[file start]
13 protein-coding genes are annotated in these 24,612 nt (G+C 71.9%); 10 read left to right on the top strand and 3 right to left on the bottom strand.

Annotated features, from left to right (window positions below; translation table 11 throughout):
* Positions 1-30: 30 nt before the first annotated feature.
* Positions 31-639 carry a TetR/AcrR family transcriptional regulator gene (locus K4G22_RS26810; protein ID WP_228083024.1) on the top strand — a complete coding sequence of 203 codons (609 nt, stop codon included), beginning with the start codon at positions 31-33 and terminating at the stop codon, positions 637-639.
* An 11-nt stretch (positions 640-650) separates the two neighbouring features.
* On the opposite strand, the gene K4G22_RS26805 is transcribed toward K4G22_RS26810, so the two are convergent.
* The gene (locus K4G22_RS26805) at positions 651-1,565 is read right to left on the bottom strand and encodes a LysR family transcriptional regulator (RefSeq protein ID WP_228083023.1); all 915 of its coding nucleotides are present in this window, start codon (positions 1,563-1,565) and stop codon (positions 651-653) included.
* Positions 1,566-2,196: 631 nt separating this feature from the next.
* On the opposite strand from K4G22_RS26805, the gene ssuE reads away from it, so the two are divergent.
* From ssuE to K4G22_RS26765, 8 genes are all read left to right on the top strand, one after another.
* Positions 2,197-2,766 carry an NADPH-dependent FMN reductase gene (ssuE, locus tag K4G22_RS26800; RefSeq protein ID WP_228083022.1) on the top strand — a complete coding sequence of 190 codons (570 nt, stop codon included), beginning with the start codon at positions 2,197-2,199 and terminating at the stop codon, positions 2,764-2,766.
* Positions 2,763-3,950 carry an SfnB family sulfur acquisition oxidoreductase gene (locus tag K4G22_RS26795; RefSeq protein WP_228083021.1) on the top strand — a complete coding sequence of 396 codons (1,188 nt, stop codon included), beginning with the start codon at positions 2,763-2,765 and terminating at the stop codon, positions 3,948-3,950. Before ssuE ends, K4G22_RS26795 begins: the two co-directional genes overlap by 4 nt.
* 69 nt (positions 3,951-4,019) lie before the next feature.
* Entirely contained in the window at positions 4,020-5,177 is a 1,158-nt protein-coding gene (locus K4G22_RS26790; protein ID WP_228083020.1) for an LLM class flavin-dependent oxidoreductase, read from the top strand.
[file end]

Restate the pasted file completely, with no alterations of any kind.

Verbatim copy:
13 protein-coding genes are annotated in these 24,612 nt (G+C 71.9%); 10 read left to right on the top strand and 3 right to left on the bottom strand.

Annotated features, from left to right (window positions below; translation table 11 throughout):
* Positions 1-30: 30 nt before the first annotated feature.
* Positions 31-639 carry a TetR/AcrR family transcriptional regulator gene (locus K4G22_RS26810; protein ID WP_228083024.1) on the top strand — a complete coding sequence of 203 codons (609 nt, stop codon included), beginning with the start codon at positions 31-33 and terminating at the stop codon, positions 637-639.
* An 11-nt stretch (positions 640-650) separates the two neighbouring features.
* On the opposite strand, the gene K4G22_RS26805 is transcribed toward K4G22_RS26810, so the two are convergent.
* The gene (locus K4G22_RS26805) at positions 651-1,565 is read right to left on the bottom strand and encodes a LysR family transcriptional regulator (RefSeq protein ID WP_228083023.1); all 915 of its coding nucleotides are present in this window, start codon (positions 1,563-1,565) and stop codon (positions 651-653) included.
* Positions 1,566-2,196: 631 nt separating this feature from the next.
* On the opposite strand from K4G22_RS26805, the gene ssuE reads away from it, so the two are divergent.
* From ssuE to K4G22_RS26765, 8 genes are all read left to right on the top strand, one after another.
* Positions 2,197-2,766 carry an NADPH-dependent FMN reductase gene (ssuE, locus tag K4G22_RS26800; RefSeq protein ID WP_228083022.1) on the top strand — a complete coding sequence of 190 codons (570 nt, stop codon included), beginning with the start codon at positions 2,197-2,199 and terminating at the stop codon, positions 2,764-2,766.
* Positions 2,763-3,950 carry an SfnB family sulfur acquisition oxidoreductase gene (locus tag K4G22_RS26795; RefSeq protein WP_228083021.1) on the top strand — a complete coding sequence of 396 codons (1,188 nt, stop codon included), beginning with the start codon at positions 2,763-2,765 and terminating at the stop codon, positions 3,948-3,950. Before ssuE ends, K4G22_RS26795 begins: the two co-directional genes overlap by 4 nt.
* 69 nt (positions 3,951-4,019) lie before the next feature.
* Entirely contained in the window at positions 4,020-5,177 is a 1,158-nt protein-coding gene (locus K4G22_RS26790; protein ID WP_228083020.1) for an LLM class flavin-dependent oxidoreductase, read from the top strand.